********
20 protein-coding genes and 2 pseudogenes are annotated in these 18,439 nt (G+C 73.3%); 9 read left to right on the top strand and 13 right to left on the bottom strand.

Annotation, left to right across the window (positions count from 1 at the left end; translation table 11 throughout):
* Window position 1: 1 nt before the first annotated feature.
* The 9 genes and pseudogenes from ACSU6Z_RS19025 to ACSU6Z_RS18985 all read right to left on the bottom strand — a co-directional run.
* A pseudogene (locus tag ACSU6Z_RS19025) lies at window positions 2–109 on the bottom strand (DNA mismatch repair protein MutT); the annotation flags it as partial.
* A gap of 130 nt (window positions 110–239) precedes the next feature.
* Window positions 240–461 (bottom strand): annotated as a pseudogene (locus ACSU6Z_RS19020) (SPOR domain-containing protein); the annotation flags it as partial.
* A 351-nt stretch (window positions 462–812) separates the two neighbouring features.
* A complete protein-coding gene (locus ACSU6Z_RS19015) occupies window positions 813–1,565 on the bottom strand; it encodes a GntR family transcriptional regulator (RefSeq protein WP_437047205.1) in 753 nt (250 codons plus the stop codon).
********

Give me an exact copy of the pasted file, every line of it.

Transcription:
20 protein-coding genes and 2 pseudogenes are annotated in these 18,439 nt (G+C 73.3%); 9 read left to right on the top strand and 13 right to left on the bottom strand.

Annotation, left to right across the window (positions count from 1 at the left end; translation table 11 throughout):
* Window position 1: 1 nt before the first annotated feature.
* The 9 genes and pseudogenes from ACSU6Z_RS19025 to ACSU6Z_RS18985 all read right to left on the bottom strand — a co-directional run.
* A pseudogene (locus tag ACSU6Z_RS19025) lies at window positions 2–109 on the bottom strand (DNA mismatch repair protein MutT); the annotation flags it as partial.
* A gap of 130 nt (window positions 110–239) precedes the next feature.
* Window positions 240–461 (bottom strand): annotated as a pseudogene (locus ACSU6Z_RS19020) (SPOR domain-containing protein); the annotation flags it as partial.
* A 351-nt stretch (window positions 462–812) separates the two neighbouring features.
* A complete protein-coding gene (locus ACSU6Z_RS19015) occupies window positions 813–1,565 on the bottom strand; it encodes a GntR family transcriptional regulator (RefSeq protein WP_437047205.1) in 753 nt (250 codons plus the stop codon).